‘Sudan detains Egyptian Muslim Brotherhood leader’
Sudanese security forces reportedly held a prominent leader of the Egyptian Muslim Brotherhood on Monday.
According to the Egyptian newspaper El Dostor, the detained Muslim leader is Mohamed El Ageed, the brother of the bodyguard of former Egyptian President Mohamed Mursi.
El Ageed fled to Sudan after the Egyptian authorities dispersed a peaceful sit-in of thousands of supporters of Islamist President Mursi near the Rabaa El Adawiya mosque in Cairo in August 2013. Security forces violently evacuated the area, resulting in more than 600 deaths.
According to the sources, the National Intelligence and Security Service (NISS) gave the Muslim Brother leader months to leave the Sudanese territory to any country. Else he would be detained and deported to Egypt.
However, when he attempted to leave Sudan for Turkey on Monday, Sudanese NISS officers arrested him, in coordination with Egyptian intelligence. His family has been put under house arrest.
El Ageed owned a company in Sudan known as Nukhbat El Umma [Elites of the Muslim Nation] that provided workshops on investment in Sudan, human resources, and leadership. He was also working on the “Development of Islamic Thought”, El Dostor reported on Tuesday.
Egypt and Sudan have been at odds for years on a range of issues, from the ownership of the Halayeb Triangle border area, the impact of the Great Ethiopian Renaissance Dam to trade restrictions and burdensome visa requirements.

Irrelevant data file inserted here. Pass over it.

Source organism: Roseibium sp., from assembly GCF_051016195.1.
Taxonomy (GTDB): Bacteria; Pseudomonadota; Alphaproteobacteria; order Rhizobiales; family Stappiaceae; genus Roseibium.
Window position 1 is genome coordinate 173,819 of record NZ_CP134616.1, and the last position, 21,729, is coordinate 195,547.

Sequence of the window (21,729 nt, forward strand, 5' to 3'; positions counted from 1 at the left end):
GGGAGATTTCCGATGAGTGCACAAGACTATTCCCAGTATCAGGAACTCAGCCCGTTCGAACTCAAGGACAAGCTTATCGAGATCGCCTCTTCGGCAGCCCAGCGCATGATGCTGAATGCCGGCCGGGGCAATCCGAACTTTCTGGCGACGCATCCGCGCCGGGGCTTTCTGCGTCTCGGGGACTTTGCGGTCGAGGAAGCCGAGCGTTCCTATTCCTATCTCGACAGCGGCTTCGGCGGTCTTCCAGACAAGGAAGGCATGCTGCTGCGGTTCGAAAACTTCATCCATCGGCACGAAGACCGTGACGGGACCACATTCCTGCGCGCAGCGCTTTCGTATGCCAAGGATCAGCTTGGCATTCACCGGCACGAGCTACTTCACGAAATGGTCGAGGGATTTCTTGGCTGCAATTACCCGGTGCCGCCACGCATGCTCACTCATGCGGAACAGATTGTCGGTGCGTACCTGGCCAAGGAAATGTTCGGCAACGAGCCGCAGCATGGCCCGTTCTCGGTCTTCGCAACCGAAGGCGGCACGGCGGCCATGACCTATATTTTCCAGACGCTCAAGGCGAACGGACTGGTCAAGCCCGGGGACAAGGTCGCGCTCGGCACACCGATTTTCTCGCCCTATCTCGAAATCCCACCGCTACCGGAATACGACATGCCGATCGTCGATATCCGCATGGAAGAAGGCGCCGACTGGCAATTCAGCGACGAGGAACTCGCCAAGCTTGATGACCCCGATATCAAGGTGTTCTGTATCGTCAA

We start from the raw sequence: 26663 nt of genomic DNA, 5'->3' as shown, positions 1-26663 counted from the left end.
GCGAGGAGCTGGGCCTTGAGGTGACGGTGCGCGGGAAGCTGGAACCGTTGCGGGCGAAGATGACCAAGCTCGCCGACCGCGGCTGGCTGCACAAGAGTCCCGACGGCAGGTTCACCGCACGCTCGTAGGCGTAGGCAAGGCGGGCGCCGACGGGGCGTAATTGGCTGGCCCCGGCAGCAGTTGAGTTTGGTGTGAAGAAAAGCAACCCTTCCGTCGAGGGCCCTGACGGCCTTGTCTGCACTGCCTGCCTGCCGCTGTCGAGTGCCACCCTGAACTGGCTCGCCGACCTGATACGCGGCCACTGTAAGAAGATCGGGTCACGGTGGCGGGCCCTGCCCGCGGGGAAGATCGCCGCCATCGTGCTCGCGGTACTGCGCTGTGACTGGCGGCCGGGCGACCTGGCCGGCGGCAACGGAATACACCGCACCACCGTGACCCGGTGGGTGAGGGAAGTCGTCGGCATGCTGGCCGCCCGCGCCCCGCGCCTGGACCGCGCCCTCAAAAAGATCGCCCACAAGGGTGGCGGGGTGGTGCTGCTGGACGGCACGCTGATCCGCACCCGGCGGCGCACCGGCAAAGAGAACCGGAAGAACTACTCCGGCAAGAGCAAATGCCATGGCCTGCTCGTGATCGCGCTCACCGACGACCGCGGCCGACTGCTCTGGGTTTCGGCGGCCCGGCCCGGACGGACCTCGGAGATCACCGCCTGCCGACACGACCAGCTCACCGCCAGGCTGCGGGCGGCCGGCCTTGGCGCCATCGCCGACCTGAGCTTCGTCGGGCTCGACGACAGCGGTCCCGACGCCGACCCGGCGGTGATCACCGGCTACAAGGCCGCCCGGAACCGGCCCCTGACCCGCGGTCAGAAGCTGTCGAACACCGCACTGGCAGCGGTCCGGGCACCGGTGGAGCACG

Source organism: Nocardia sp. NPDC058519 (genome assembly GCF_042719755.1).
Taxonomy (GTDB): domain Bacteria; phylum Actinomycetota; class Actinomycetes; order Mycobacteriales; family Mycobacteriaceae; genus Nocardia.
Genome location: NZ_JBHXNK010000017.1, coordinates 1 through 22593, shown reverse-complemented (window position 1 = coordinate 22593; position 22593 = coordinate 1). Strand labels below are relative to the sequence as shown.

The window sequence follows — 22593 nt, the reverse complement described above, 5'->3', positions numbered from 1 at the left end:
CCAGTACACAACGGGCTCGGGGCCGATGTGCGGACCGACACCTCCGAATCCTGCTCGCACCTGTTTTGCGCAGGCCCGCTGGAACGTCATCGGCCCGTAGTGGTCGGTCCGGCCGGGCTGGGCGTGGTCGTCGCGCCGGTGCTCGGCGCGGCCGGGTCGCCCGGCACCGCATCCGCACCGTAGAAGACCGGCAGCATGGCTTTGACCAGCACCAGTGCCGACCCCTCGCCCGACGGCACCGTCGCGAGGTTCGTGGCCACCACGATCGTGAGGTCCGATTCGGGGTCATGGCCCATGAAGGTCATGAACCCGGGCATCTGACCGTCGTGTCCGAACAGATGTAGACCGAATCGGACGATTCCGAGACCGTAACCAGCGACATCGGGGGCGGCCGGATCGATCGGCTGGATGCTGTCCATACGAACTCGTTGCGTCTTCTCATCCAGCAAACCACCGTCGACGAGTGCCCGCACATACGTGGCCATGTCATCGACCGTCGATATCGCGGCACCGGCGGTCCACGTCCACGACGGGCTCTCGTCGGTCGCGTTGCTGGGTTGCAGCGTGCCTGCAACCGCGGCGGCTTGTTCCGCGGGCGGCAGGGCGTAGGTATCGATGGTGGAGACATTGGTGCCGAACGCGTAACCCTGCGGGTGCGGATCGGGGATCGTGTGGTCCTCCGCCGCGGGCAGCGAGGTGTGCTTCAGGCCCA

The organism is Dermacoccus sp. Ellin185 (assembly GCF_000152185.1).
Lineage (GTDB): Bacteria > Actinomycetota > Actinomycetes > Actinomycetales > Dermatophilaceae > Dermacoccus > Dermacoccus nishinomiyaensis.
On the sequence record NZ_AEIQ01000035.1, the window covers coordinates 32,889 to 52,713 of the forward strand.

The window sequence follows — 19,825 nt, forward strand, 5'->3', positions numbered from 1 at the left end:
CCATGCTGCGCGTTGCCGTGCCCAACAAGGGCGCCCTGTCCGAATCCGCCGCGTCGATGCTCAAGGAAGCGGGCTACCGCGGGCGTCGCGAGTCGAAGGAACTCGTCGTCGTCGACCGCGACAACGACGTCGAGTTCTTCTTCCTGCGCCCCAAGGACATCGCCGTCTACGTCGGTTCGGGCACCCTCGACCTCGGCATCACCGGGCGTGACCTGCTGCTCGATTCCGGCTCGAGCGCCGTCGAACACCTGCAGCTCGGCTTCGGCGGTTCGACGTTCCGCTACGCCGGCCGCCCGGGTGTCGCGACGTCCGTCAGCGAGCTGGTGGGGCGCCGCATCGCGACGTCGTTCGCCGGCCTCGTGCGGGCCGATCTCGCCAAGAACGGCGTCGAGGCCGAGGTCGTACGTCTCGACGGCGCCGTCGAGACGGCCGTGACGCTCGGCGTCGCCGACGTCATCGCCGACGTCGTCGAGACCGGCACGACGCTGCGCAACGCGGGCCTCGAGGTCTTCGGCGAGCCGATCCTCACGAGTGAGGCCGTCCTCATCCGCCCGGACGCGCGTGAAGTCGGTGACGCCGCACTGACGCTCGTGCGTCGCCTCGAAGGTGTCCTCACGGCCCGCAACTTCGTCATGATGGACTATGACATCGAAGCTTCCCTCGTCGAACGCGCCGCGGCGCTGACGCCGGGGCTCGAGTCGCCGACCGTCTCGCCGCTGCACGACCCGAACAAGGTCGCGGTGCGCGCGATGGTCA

In addition, the two parties allegedly support different groups among Libya's warring factions. In May last year, Sudan accused Egypt of supporting rebel forces in Darfur.
Egypt has also repeatedly accused Sudan of supporting the outlawed Muslim Brotherhood group. Tensions increased in particular after Sudan hosted Muslim Brotherhood members who escaped Egypt after the Rabaa El Alawaya massacre. In February 2017, Khartoum reportedly expelled dozens of Egyptian Islamists in a bid to improve the relations with Cairo.
Things further deteriorated in December last year when Turkish President Recep Erdogan paid a two-day visit to Sudan, during which Khartoum allowed Ankara to rehabilitate Suakin on the Red Sea and use it as a military station.
Yet, relations seemed to have significantly improved after Al Sisi’s visit to Khartoum in July this year. Both parties vowed to set differences aside, bolster relations, and boost economic cooperation. However, “There is still a long way to go to advance relations to the desired level,” Al Sisi told the press in Khartoum at the end of his visit. He announced plans to visit Sudan again in October.
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